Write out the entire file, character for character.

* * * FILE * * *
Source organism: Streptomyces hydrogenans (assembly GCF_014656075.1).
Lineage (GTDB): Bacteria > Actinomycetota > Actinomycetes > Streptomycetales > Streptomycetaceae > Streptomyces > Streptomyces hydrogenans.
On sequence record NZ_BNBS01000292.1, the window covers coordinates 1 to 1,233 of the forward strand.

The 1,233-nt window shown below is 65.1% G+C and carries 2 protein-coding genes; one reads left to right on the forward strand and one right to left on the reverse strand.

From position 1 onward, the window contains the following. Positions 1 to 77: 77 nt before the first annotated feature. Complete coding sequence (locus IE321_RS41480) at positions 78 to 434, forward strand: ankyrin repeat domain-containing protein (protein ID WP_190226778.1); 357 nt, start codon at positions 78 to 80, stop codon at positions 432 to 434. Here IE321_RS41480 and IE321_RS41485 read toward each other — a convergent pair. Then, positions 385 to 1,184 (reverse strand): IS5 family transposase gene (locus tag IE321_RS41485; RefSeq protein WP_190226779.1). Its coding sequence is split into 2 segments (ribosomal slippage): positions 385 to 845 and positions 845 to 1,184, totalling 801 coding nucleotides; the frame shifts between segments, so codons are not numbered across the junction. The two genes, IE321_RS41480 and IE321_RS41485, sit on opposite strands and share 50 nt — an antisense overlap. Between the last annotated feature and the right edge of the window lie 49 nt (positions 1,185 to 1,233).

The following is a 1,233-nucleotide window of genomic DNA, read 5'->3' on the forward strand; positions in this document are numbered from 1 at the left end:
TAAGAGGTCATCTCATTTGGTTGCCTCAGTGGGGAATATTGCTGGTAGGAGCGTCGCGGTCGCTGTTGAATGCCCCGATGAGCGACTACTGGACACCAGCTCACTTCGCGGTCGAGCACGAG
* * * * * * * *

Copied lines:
Source organism: Streptomyces hydrogenans (assembly GCF_014656075.1).
Lineage (GTDB): Bacteria > Actinomycetota > Actinomycetes > Streptomycetales > Streptomycetaceae > Streptomyces > Streptomyces hydrogenans.
On sequence record NZ_BNBS01000292.1, the window covers coordinates 1 to 1,233 of the forward strand.

The 1,233-nt window shown below is 65.1% G+C and carries 2 protein-coding genes; one reads left to right on the forward strand and one right to left on the reverse strand.

From position 1 onward, the window contains the following. Positions 1 to 77: 77 nt before the first annotated feature. Complete coding sequence (locus IE321_RS41480) at positions 78 to 434, forward strand: ankyrin repeat domain-containing protein (protein ID WP_190226778.1); 357 nt, start codon at positions 78 to 80, stop codon at positions 432 to 434. Here IE321_RS41480 and IE321_RS41485 read toward each other — a convergent pair. Then, positions 385 to 1,184 (reverse strand): IS5 family transposase gene (locus tag IE321_RS41485; RefSeq protein WP_190226779.1). Its coding sequence is split into 2 segments (ribosomal slippage): positions 385 to 845 and positions 845 to 1,184, totalling 801 coding nucleotides; the frame shifts between segments, so codons are not numbered across the junction. The two genes, IE321_RS41480 and IE321_RS41485, sit on opposite strands and share 50 nt — an antisense overlap. Between the last annotated feature and the right edge of the window lie 49 nt (positions 1,185 to 1,233).

The following is a 1,233-nucleotide window of genomic DNA, read 5'->3' on the forward strand; positions in this document are numbered from 1 at the left end:
TAAGAGGTCATCTCATTTGGTTGCCTCAGTGGGGAATATTGCTGGTAGGAGCGTCGCGGTCGCTGTTGAATGCCCCGATGAGCGACTACTGGACACCAGCTCACTTCGCGGTCGAGCACGAG